FBR needs to employ specialists, such as economists, tax law experts, statisticians, operations researchers and social researchers, to form a multidisciplinary team which should be given this task of revenue forecasting. This team should be trained in this area of revenue forecasting. FBR should also adopt a bouquet of methods and not rely on only one method for revenue forecasting.”
Under the second category of recommendations – aiming of policy reforms to increase revenue yield – first recommendation was to simplify the CIT regime and reduce concessions and exemptions as necessary steps to pave the way for lower rates. The TRC report also suggested to minimize tax expenditure by rationalizing tax exemptions and concessions.
The second recommendation was to introduce taxes on agricultural land at rates adjusted according to productivity characteristics of land. The recommendation was penned in the following words:
“Introducing presumptive taxes on agricultural turnover and land-based tax rates adjusted according to productivity characteristics of agricultural land can facilitate better taxation of the agricultural sector on a progressive scale with an appropriate threshold to protect low income farm households.”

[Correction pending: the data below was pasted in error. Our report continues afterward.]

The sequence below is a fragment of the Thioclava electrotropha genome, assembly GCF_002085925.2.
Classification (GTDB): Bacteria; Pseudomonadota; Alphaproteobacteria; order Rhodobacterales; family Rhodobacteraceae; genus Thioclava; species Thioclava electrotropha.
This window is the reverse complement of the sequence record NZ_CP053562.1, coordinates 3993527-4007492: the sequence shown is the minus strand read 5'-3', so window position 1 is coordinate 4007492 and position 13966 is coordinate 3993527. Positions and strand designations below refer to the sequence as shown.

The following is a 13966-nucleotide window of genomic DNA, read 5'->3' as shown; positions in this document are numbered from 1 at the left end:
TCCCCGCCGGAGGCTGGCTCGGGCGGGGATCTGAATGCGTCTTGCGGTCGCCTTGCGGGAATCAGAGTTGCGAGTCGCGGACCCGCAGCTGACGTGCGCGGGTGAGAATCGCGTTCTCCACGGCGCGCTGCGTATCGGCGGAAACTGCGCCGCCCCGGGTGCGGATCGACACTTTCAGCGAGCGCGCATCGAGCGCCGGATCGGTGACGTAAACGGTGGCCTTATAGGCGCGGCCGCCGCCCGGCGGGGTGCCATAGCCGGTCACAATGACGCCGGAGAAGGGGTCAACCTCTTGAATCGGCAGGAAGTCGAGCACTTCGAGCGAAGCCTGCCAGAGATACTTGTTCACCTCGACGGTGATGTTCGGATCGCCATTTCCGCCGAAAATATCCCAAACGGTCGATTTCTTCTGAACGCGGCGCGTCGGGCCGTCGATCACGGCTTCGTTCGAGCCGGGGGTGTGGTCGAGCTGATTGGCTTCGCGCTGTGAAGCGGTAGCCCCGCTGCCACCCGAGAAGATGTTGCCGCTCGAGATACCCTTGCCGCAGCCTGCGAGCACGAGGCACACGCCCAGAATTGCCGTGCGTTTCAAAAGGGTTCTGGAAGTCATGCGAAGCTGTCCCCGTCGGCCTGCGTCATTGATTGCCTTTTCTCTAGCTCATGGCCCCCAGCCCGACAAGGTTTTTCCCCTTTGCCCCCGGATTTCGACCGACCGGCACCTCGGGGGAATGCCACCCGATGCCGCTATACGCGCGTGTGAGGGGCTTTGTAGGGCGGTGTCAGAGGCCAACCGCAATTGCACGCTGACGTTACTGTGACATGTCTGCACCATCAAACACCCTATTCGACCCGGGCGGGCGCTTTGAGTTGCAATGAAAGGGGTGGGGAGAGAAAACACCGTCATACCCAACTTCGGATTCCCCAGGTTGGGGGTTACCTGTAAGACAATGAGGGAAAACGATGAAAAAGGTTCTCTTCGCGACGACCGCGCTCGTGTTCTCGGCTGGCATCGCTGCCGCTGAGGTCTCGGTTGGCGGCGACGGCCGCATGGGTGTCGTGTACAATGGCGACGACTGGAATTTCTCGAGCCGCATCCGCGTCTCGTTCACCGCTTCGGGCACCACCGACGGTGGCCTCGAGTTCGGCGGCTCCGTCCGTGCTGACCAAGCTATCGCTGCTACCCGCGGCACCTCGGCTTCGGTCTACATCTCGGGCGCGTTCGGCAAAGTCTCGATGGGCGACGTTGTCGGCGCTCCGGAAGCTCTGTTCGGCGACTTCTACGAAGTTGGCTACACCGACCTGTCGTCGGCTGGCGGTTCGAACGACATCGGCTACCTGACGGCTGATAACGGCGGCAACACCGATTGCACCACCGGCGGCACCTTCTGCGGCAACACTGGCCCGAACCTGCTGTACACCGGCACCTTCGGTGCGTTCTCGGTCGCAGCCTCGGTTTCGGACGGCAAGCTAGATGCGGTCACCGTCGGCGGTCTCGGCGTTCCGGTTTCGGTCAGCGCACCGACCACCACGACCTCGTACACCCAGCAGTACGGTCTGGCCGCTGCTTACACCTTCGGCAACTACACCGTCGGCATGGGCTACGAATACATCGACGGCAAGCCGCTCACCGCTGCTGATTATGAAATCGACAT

TRC report also proposed as follows:
“With Provincial Revenue Board having been constituted, the provinces should seriously consider assigning the task of collection of agriculture taxes to these boards. Collection of labor welfare taxes should similarly be assigned to the Provincial Boards.”
Thirdly, the paper underscored the need for establishing a central fiscal cadaster and a central valuation agency and also proposed to adopt a market-based valuation methodology to tax properties. TRC report, on the other hand, emphasized that FBR should put in place an effective law for property investments and speculations. TRC further suggested that the federal government in coordination with the provincial governments need to agree to a valuation mechanism for properties in various categories which need to be revised at least every year through independent credible valuers.
The fourth recommendation of the paper was to integrate the GST regime (goods and services) with a single statutory rate under one collection agent. It also underscored the need for eliminating GST exemptions, zero-ratings, and special schemes to attain greater efficiency in indirect taxes. Whereas, the TRC report proposed that Federal and Provincial Sales Tax Authorities should form a fully empowered commission to bring harmony in the sales tax laws dealing with services.
The last recommendation of the paper was to change the structure of federal and provincial excises to ad valorem rates in a unified manner for domestically produced and imported goods. However, the TRC report did not recommended any such change in the structure, since its mandate was to recommend reforms of Federal Taxes only.